Editor's Note: Welcome to SmartAdvice, a weekly column by The Advisory Council (TAC), an advisory service firm. The feature answers two questions of core interest to you, ranging from leadership advice to enterprise strategies to how to deal with vendors. Submit questions directly to [email protected]
Question A: We know that we could save money by consolidating servers currently scattered across business units. How should we address the political issues around getting the business units to give up their servers?
Our advice: One should approach this initiative with caution and practicality, and do a thorough analysis before implementation.
Some organizations are so dysfunctional that almost nothing works. I have come across organizations where employees showed up not to make progress but to block it. Past results are a clear indication of future performance. If the organization has a legacy of failed projects, there's need for analysis of the root causes, and for addressing them prior to any major initiative.
Barring these extremes, most organizational politics can be addressed through logic and negotiations.
The key to politics is in understanding the landscape and the players. Get a clear understanding of the history and dynamics of the organization. Also understand the personal agendas, motivations, and hot buttons of the players.
Start by getting executive sponsorship, preferably on the business side. Using the sponsor's help, approach other key executives to identify the team. This ensures that key players are engaged and supportive.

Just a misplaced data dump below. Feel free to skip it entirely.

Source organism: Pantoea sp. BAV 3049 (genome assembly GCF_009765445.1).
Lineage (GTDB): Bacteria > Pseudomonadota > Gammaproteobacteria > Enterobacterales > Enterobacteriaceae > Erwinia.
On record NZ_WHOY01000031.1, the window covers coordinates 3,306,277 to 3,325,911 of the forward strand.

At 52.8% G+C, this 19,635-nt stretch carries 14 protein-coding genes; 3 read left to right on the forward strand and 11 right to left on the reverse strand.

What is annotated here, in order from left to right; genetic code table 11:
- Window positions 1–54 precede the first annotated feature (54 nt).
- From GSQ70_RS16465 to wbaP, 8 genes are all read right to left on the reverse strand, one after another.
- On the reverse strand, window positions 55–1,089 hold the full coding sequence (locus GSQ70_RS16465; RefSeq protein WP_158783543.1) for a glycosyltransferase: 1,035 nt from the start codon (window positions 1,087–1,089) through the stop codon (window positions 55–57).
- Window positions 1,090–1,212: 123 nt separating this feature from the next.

The first task of this team is to create a project charter that clearly lays out the vision, objective, scope, assumptions, approach, plan, and participants.
Get everyone--sponsor, executives, and the team--to sign off on this charter.
The team then prepares a business case that clearly articulates ROI. This business case is the basis of addressing the logical concerns of the key stakeholders:
Be prepared for a discussion on the following:
Now you're ready for negotiations.
Remember, negotiations are a give and take process. Before you expect "them" to understand you, ask yourself, "do I understand them?"
Executives may oppose this initiative for two primary reasons:
The former is addressed through the business case.
The latter requires more work. Executives, like generals, do not concede territory. It cannot be taken by force, either. Hence, one has to try a combination of tactics.
This political battle hasn't ended with the "go ahead" decision. The "go ahead" may be a strategic retreat in the face of overwhelming odds. They might wait to subvert the implementation and still achieve their objectives. For you, failure here will end the project and leave you damaged for future adventures. Hence, careful planning can and usually does save the day:
The good news: Finding full value is mostly about management education and commitment, factors well within your control.
Sourabh Hajela, TAC Expert, has more than 15 years of experience in strategy, planning, and delivery of IT capability to maximize shareholder value for corporations in major industries across North America, Europe, and Asia. He is a member of the faculty at the University of Phoenix, where he teaches courses in strategy, marketing, E-business, and leadership. Most recently, he was VP and the head of E-business with Prudential Financial.
Jack Keen, TAC Expert, is a global authority on pragmatic ROI methods, providing tools, workshops, and consulting to clients worldwide. He is co-author of the top selling book Making Technology Investments Profitable: ROI Road Map to Better Business Cases, and co-founder of The Deciding Factor Inc., a ROI consulting firm.